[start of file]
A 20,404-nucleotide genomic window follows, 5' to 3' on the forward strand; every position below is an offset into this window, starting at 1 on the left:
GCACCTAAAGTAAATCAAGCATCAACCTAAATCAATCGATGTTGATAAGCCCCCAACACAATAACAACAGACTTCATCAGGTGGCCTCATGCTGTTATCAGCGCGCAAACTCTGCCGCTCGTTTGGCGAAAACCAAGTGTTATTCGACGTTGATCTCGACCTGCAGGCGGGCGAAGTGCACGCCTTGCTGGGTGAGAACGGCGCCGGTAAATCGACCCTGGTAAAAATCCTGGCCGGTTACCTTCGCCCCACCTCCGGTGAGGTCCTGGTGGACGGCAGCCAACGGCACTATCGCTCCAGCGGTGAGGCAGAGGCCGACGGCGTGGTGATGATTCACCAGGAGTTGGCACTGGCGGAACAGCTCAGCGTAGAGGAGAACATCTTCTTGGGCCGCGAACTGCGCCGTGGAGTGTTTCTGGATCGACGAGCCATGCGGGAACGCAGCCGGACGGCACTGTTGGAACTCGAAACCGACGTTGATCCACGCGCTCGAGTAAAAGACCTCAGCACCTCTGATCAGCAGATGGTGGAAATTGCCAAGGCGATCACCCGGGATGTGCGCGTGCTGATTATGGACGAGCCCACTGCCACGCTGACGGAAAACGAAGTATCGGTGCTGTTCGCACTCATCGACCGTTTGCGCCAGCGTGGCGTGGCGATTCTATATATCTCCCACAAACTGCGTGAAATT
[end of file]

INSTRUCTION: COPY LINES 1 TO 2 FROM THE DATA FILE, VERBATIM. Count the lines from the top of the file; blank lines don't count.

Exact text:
A 20,404-nucleotide genomic window follows, 5' to 3' on the forward strand; every position below is an offset into this window, starting at 1 on the left:
GCACCTAAAGTAAATCAAGCATCAACCTAAATCAATCGATGTTGATAAGCCCCCAACACAATAACAACAGACTTCATCAGGTGGCCTCATGCTGTTATCAGCGCGCAAACTCTGCCGCTCGTTTGGCGAAAACCAAGTGTTATTCGACGTTGATCTCGACCTGCAGGCGGGCGAAGTGCACGCCTTGCTGGGTGAGAACGGCGCCGGTAAATCGACCCTGGTAAAAATCCTGGCCGGTTACCTTCGCCCCACCTCCGGTGAGGTCCTGGTGGACGGCAGCCAACGGCACTATCGCTCCAGCGGTGAGGCAGAGGCCGACGGCGTGGTGATGATTCACCAGGAGTTGGCACTGGCGGAACAGCTCAGCGTAGAGGAGAACATCTTCTTGGGCCGCGAACTGCGCCGTGGAGTGTTTCTGGATCGACGAGCCATGCGGGAACGCAGCCGGACGGCACTGTTGGAACTCGAAACCGACGTTGATCCACGCGCTCGAGTAAAAGACCTCAGCACCTCTGATCAGCAGATGGTGGAAATTGCCAAGGCGATCACCCGGGATGTGCGCGTGCTGATTATGGACGAGCCCACTGCCACGCTGACGGAAAACGAAGTATCGGTGCTGTTCGCACTCATCGACCGTTTGCGCCAGCGTGGCGTGGCGATTCTATATATCTCCCACAAACTGCGTGAAATT